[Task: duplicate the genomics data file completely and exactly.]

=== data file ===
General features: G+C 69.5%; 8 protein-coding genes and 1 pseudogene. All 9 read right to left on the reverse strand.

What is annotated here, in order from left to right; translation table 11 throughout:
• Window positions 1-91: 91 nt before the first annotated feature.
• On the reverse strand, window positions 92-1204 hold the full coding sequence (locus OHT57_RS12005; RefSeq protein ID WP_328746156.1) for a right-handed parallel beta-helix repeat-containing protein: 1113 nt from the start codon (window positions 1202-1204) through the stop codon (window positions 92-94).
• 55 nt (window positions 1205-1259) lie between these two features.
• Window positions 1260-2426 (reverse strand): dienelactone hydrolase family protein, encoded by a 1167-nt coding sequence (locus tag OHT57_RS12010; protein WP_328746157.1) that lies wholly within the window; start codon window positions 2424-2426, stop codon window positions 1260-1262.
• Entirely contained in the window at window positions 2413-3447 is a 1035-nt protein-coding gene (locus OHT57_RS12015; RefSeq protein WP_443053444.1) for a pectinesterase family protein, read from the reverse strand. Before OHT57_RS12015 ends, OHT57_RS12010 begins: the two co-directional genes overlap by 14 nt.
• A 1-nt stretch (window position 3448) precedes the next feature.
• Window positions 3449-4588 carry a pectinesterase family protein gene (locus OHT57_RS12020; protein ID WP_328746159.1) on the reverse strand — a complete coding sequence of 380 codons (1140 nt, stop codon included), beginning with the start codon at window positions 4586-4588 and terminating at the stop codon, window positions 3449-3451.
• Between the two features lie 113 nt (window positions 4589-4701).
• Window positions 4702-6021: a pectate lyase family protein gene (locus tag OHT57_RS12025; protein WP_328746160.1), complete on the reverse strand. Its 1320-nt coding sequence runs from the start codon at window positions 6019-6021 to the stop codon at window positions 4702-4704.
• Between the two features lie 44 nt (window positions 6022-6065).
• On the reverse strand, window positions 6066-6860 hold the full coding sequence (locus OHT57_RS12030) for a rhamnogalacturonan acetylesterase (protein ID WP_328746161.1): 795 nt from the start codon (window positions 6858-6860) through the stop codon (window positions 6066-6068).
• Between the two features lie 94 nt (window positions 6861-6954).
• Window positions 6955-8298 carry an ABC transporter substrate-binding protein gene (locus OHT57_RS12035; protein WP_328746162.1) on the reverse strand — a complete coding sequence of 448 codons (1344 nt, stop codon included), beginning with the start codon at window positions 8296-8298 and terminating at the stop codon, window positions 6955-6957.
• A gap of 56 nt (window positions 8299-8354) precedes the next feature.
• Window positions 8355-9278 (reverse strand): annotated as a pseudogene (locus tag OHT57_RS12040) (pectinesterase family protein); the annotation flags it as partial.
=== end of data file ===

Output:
General features: G+C 69.5%; 8 protein-coding genes and 1 pseudogene. All 9 read right to left on the reverse strand.

What is annotated here, in order from left to right; translation table 11 throughout:
• Window positions 1-91: 91 nt before the first annotated feature.
• On the reverse strand, window positions 92-1204 hold the full coding sequence (locus OHT57_RS12005; RefSeq protein ID WP_328746156.1) for a right-handed parallel beta-helix repeat-containing protein: 1113 nt from the start codon (window positions 1202-1204) through the stop codon (window positions 92-94).
• 55 nt (window positions 1205-1259) lie between these two features.
• Window positions 1260-2426 (reverse strand): dienelactone hydrolase family protein, encoded by a 1167-nt coding sequence (locus tag OHT57_RS12010; protein WP_328746157.1) that lies wholly within the window; start codon window positions 2424-2426, stop codon window positions 1260-1262.
• Entirely contained in the window at window positions 2413-3447 is a 1035-nt protein-coding gene (locus OHT57_RS12015; RefSeq protein WP_443053444.1) for a pectinesterase family protein, read from the reverse strand. Before OHT57_RS12015 ends, OHT57_RS12010 begins: the two co-directional genes overlap by 14 nt.
• A 1-nt stretch (window position 3448) precedes the next feature.
• Window positions 3449-4588 carry a pectinesterase family protein gene (locus OHT57_RS12020; protein ID WP_328746159.1) on the reverse strand — a complete coding sequence of 380 codons (1140 nt, stop codon included), beginning with the start codon at window positions 4586-4588 and terminating at the stop codon, window positions 3449-3451.
• Between the two features lie 113 nt (window positions 4589-4701).
• Window positions 4702-6021: a pectate lyase family protein gene (locus tag OHT57_RS12025; protein WP_328746160.1), complete on the reverse strand. Its 1320-nt coding sequence runs from the start codon at window positions 6019-6021 to the stop codon at window positions 4702-4704.
• Between the two features lie 44 nt (window positions 6022-6065).
• On the reverse strand, window positions 6066-6860 hold the full coding sequence (locus OHT57_RS12030) for a rhamnogalacturonan acetylesterase (protein ID WP_328746161.1): 795 nt from the start codon (window positions 6858-6860) through the stop codon (window positions 6066-6068).
• Between the two features lie 94 nt (window positions 6861-6954).
• Window positions 6955-8298 carry an ABC transporter substrate-binding protein gene (locus OHT57_RS12035; protein WP_328746162.1) on the reverse strand — a complete coding sequence of 448 codons (1344 nt, stop codon included), beginning with the start codon at window positions 8296-8298 and terminating at the stop codon, window positions 6955-6957.
• A gap of 56 nt (window positions 8299-8354) precedes the next feature.
• Window positions 8355-9278 (reverse strand): annotated as a pseudogene (locus tag OHT57_RS12040) (pectinesterase family protein); the annotation flags it as partial.